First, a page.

Migrant row escalates as Irish PM suggests Sunak is refusing to accept returns because of general election

Migrant row escalates as Irish PM suggests Sunak is refusing to accept returns because of general election

Chris Heaton - 'we must deal with the European Union as a whole'

GB NEWS
Millie Cooke

By Millie Cooke


Published: 01/05/2024

- 08:50

The Irish cabinet has approved legislation to make it legally possible to return migrants to the UK

The Irish prime minister has claimed that Britain agreed to take back its asylum seekers but suggested Rishi Sunak won't admit it because of the upcoming general election.

Simon Harris yesterday warned the Prime Minister that there was a "legitimate expectation" that the UK would honour the post-Brexit agreement on migrant returns.


While Downing Street admitted there was "an understanding" with Ireland, it claimed it had not been legally binding.

This comes amid an escalating row between the two nations after the number of migrants crossing the border to Ireland increased after the Rwanda scheme was passed into law.

Simon Harris/Rishi Sunak

The Irish prime minister has claimed that Britain agreed to take back its asylum seekers but suggested Rishi Sunak won't admit it because of the upcoming general election

PA

Earlier this week, Sunak's spokesperson hit back at Irish plans to draw up legislation to return migrants to Britain saying the UK would not accept them unless the EU agrees to take back migrants who have arrived in the UK over the Channel.

Harris said yesterday: "There’s an agreement in place between Ireland and Britain. This is a two-way agreement.

"This is to ensure that refugees can be sent in both directions if their application is inadmissible.

"We will have a legitimate expectation that agreements between two countries are honoured."

He added: "I’m not getting involved in British politics, I’m very well aware of where the electoral cycle is at in Britain and it’s not for me to comment on that."

The Irish cabinet has approved legislation to make it possible to legally return migrants to the UK.

Its government also announced it is deploying 100 police officers close to the border with Northern Ireland to monitor arrivals.

But Downing Street has said it is up to the UK Government to decide who is allowed to enter the country, despite any legislation the Irish government may pass.

Simon Harris

The Irish prime minister has claimed that Britain agreed to take back its asylum seekers but suggested Rishi Sunak won't admit it because of the upcoming general election

PA

The Prime Minister’s official spokesman said: “Even if Ireland was to pass legislation, it is up to the UK Government to decide who we do and don’t accept into the country and, clearly, we aren’t going to start accepting returns from the EU just as the EU doesn’t accept asylum returns from the UK to France.”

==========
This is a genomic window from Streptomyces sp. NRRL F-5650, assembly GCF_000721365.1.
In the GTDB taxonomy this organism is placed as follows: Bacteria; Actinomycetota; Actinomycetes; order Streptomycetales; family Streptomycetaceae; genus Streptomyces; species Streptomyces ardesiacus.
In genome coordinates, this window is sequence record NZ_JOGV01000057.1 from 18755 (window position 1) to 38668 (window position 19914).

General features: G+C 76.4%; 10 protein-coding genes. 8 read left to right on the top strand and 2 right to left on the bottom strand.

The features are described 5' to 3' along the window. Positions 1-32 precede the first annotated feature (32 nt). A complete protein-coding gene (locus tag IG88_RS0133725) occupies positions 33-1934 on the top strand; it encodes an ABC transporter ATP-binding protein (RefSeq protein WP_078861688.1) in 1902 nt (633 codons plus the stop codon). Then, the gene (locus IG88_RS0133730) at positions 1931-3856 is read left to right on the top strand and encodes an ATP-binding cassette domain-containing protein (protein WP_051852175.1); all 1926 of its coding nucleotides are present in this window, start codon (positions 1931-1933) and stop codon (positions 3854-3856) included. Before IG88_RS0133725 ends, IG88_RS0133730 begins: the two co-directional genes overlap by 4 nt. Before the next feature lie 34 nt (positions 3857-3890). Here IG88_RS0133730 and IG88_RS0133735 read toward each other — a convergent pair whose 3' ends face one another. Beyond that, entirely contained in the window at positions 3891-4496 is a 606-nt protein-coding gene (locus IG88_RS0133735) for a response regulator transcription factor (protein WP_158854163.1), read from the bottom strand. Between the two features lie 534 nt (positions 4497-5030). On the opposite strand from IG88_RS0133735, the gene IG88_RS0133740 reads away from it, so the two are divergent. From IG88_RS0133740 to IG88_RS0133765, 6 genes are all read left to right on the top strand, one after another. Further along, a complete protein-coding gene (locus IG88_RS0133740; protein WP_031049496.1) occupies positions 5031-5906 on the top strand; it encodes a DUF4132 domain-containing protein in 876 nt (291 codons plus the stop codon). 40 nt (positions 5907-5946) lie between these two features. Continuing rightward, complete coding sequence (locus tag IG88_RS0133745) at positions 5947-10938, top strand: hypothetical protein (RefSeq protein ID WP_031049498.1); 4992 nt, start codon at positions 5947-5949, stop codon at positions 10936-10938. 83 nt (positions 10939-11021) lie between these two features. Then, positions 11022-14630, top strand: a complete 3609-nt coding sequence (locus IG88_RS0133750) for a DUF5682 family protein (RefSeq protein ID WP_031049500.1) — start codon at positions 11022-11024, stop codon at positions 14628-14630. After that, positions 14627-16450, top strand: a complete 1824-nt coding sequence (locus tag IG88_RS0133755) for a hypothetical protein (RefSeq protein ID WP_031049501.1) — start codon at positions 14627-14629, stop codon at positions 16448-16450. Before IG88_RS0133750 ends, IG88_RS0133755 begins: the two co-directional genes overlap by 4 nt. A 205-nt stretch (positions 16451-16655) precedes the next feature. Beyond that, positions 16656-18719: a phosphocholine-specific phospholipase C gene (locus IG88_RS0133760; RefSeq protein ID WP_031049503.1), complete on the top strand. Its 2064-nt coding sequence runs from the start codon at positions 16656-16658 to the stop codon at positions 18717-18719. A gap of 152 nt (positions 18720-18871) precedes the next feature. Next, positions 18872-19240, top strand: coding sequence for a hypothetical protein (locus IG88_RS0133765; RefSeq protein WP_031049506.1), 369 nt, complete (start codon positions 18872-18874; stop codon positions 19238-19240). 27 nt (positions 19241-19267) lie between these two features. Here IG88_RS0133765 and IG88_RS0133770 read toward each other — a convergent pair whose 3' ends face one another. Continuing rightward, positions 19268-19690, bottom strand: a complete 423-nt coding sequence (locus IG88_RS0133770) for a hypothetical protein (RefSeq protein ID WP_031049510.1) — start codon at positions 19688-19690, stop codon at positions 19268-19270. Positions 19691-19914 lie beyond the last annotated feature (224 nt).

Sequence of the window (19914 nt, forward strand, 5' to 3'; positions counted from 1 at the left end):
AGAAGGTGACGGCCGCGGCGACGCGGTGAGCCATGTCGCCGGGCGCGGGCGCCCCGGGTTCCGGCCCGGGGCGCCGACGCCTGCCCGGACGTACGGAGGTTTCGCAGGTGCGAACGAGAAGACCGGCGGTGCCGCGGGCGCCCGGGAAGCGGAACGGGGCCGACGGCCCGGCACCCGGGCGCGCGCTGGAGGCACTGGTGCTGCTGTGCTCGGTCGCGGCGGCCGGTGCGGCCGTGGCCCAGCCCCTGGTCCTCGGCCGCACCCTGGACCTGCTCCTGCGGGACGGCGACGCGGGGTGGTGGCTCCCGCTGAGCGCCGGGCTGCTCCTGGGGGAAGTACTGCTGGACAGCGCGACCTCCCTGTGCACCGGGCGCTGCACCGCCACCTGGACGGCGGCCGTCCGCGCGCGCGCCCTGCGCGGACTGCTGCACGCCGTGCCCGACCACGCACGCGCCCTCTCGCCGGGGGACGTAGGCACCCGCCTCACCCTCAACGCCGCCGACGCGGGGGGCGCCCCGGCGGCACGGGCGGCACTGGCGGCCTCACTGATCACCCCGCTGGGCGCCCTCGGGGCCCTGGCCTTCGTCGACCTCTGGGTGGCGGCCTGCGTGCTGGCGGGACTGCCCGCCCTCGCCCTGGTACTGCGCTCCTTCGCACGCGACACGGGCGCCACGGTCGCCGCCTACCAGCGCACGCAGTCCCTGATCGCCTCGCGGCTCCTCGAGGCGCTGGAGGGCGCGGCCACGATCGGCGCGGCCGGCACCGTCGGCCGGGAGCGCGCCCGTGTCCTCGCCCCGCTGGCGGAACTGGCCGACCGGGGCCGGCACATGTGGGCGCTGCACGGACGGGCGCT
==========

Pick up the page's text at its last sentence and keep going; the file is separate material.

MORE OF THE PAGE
Speaking at a joint press conference this afternoon following a British Irish Intergovernmental Conference (BIIGC), Chris Heaton-Harris said: "Any agreement on returns, we've been told all the way through that the UK must deal with the European Union as a whole entity, so anything on returns has to be dealt with one that basis.

"And we are working on that with our European partners. Because this is a shared endeavour to try and stop criminal gangs illegally importing, and exporting people. Human trafficking people across the continent of Europe, into the UK and to Ireland."

He added: "We will work with everybody and anybody to try and solve this problem, but we do know we have to work with our European partners."

Ireland's justice minister, Helen McEntee, had raised concerns over a surge in asylum seekers across the Northern Irish border with over 80 per cent of those in the Republic now coming from the UK.

She called for "fast processing", adding: "My focus as minister for justice is making sure that we have an effective immigration structure and system."

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McEntee continued: "That's why I'll have emergency legislation at cabinet this week to make sure that we can effectively return people to the UK, and that's why I'll be meeting the Home Secretary to raise these issues on Monday."

But Home Secretary James Cleverly backed out of the meeting citing diary clashes. Instead, Northern Ireland Secretary Chris Heaton-Harris met with Irish officials earlier today.

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